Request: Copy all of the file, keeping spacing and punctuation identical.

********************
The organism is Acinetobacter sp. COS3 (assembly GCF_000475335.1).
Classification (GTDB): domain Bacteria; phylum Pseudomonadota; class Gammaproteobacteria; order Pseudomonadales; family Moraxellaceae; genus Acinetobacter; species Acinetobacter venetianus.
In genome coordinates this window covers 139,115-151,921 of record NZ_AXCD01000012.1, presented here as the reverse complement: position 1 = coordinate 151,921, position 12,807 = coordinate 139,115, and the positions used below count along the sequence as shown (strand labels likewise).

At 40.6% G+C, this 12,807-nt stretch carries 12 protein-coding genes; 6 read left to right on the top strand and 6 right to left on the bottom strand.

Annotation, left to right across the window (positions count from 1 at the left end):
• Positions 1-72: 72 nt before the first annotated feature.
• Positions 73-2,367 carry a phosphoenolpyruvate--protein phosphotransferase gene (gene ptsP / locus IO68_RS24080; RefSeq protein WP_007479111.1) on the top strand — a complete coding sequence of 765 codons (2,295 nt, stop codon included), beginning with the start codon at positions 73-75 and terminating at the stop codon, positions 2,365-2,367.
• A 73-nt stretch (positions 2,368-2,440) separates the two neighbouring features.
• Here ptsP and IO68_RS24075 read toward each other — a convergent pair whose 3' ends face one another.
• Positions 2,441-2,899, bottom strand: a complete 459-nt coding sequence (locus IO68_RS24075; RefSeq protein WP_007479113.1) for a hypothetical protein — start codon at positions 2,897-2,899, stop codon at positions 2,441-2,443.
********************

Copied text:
The organism is Acinetobacter sp. COS3 (assembly GCF_000475335.1).
Classification (GTDB): domain Bacteria; phylum Pseudomonadota; class Gammaproteobacteria; order Pseudomonadales; family Moraxellaceae; genus Acinetobacter; species Acinetobacter venetianus.
In genome coordinates this window covers 139,115-151,921 of record NZ_AXCD01000012.1, presented here as the reverse complement: position 1 = coordinate 151,921, position 12,807 = coordinate 139,115, and the positions used below count along the sequence as shown (strand labels likewise).

At 40.6% G+C, this 12,807-nt stretch carries 12 protein-coding genes; 6 read left to right on the top strand and 6 right to left on the bottom strand.

Annotation, left to right across the window (positions count from 1 at the left end):
• Positions 1-72: 72 nt before the first annotated feature.
• Positions 73-2,367 carry a phosphoenolpyruvate--protein phosphotransferase gene (gene ptsP / locus IO68_RS24080; RefSeq protein WP_007479111.1) on the top strand — a complete coding sequence of 765 codons (2,295 nt, stop codon included), beginning with the start codon at positions 73-75 and terminating at the stop codon, positions 2,365-2,367.
• A 73-nt stretch (positions 2,368-2,440) separates the two neighbouring features.
• Here ptsP and IO68_RS24075 read toward each other — a convergent pair whose 3' ends face one another.
• Positions 2,441-2,899, bottom strand: a complete 459-nt coding sequence (locus IO68_RS24075; RefSeq protein WP_007479113.1) for a hypothetical protein — start codon at positions 2,897-2,899, stop codon at positions 2,441-2,443.